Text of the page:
But it is, perhaps, more to the excellence which as always
characterized its management, more than to say other cause, that the Palace owes
its popularity and triumphant career. And though there has never been a time
when it was not most ably conducted, yet the above remark is particularly true
of the present regime. It is no exaggeration to say that from the
manager-in-chief down to the lowest bell-boy, the right man is found in the
right place every time. Mr. Alex. D. Sharon, nephew of the proprietor of the
Palace, Senator Sharon, and lessee of the building, is the very model of what a
hotel manager should be—and hotel managing has been made a pretty exact science
of on this side of the Atlantic. Besides being a gentleman by birth, breeding,
education and instinct, he possesses all the executive ability so indispensable
to his responsible business position, and all the evenness and geniality of
nature which is necessary to one having an army of subordinates to deal with.
His personal status in society being of the very highest, he thoroughly
understands the requirements of that society, and in his own quiet,
unostentatious way, see that those requirements are attended to. When we
remember that, before leasing the Palace, Mr. Sharon had had no experience in
the hotel business, we cannot but marvel at his wonderful aptitude for it. The
man of detail, the presiding deity, the life and soul of the Palace, is Mr. Geo.
H. Smith, the chief clerk. No guest who has ever spent a night at the hotel
forgets him; nor what is far more remarkable, does he ever forget the guest.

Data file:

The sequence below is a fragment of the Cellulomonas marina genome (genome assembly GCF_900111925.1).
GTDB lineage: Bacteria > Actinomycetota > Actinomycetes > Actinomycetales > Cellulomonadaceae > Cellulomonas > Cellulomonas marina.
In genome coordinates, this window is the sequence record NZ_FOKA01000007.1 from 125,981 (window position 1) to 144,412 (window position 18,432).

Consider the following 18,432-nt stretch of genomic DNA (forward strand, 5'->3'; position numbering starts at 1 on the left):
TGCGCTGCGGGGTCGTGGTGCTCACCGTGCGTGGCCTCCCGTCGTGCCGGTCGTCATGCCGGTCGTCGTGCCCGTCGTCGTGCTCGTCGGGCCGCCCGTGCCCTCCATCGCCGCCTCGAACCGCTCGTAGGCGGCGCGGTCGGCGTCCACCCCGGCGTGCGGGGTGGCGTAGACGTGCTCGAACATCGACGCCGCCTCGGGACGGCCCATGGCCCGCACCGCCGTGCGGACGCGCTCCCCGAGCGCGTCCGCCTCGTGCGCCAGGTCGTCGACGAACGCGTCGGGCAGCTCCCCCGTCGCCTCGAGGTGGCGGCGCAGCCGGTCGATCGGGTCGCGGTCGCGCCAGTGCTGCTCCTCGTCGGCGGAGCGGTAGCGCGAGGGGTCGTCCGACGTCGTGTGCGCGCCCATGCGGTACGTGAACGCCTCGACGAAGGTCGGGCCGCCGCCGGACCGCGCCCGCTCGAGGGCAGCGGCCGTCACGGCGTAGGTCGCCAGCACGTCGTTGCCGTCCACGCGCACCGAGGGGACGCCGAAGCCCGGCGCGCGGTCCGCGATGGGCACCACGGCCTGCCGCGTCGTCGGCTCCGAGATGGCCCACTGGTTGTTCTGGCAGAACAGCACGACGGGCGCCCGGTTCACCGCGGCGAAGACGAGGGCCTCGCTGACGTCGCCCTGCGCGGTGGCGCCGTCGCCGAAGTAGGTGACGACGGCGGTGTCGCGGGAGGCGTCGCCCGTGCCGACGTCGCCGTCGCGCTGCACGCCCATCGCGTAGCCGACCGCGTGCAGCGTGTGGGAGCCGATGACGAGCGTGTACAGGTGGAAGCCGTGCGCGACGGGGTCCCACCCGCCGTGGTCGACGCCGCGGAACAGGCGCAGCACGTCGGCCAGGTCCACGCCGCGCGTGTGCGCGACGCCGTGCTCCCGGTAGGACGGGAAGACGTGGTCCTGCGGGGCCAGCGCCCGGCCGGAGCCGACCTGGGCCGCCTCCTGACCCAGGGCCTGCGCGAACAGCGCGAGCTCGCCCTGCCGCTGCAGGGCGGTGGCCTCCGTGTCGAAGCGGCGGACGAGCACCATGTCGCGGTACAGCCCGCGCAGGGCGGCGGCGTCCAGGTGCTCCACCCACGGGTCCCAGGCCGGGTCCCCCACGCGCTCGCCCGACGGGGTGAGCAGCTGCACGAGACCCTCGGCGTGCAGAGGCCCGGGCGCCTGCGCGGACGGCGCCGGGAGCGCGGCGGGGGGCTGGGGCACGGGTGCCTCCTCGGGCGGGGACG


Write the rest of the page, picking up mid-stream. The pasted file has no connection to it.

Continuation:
The memory possessed by this gentleman is positively awe-inspiring. John Brown
may have put up at the Palace for a few days, several years ago; but if John
Brown should appear before Mr. Smith tonight, without mentioning his name, Mr.
Smith would most likely say: “How d’ye do. Mr. Brown; would you like the same
rooms you had last time you were here? Pompey, show the gentleman to No.
1,002.” Let some one of the thousand odd guests ask Mr. Smith if so-and-so is
still at the hotel, and in a moment he will be told when the party in question
left, where he went to, and where he may probably be found. But this prince of
clerks’ accomplishments do not end here. It is doubtful whether any man lives
who is his equal as a linguist. Out of some five or six different languages, it
is difficult to tell which is his native tongue, so fluently and correctly does
he speak them all. Add to these qualities courtesy, attention and a scrupulous
regard for the comfort of every individual of the population of Palaceville, and
you have the leading characteristics of Mr. George H. Smith. And so it is
throughout the whole host of employees that are subordinate to the manager and
head clerk. The junior clerks are—as indeed they must be, to give
satisfaction—gentlemanly, polite and efficient; while the legion of
chambermaids, waiters, bell boys, porters, etc., are picked for their
suitability for their respective callings. Is it any wonder, then, that we are
proud of our great caravansary, and that visitors, from kings and princes
downwards, regard it as one of the great sights of the far West? Probably no
man has ever traveled more thoroughly over the fact of the earth than our late
visitor, George Augustus Sala. In a recent letter to the London Telegraph,
he pronounces the Palace the best, the greatest and the most wonderful hotel
that the world holds; and he ought to know.
San Francisco News Letter and California Advertiser
May 27, 1876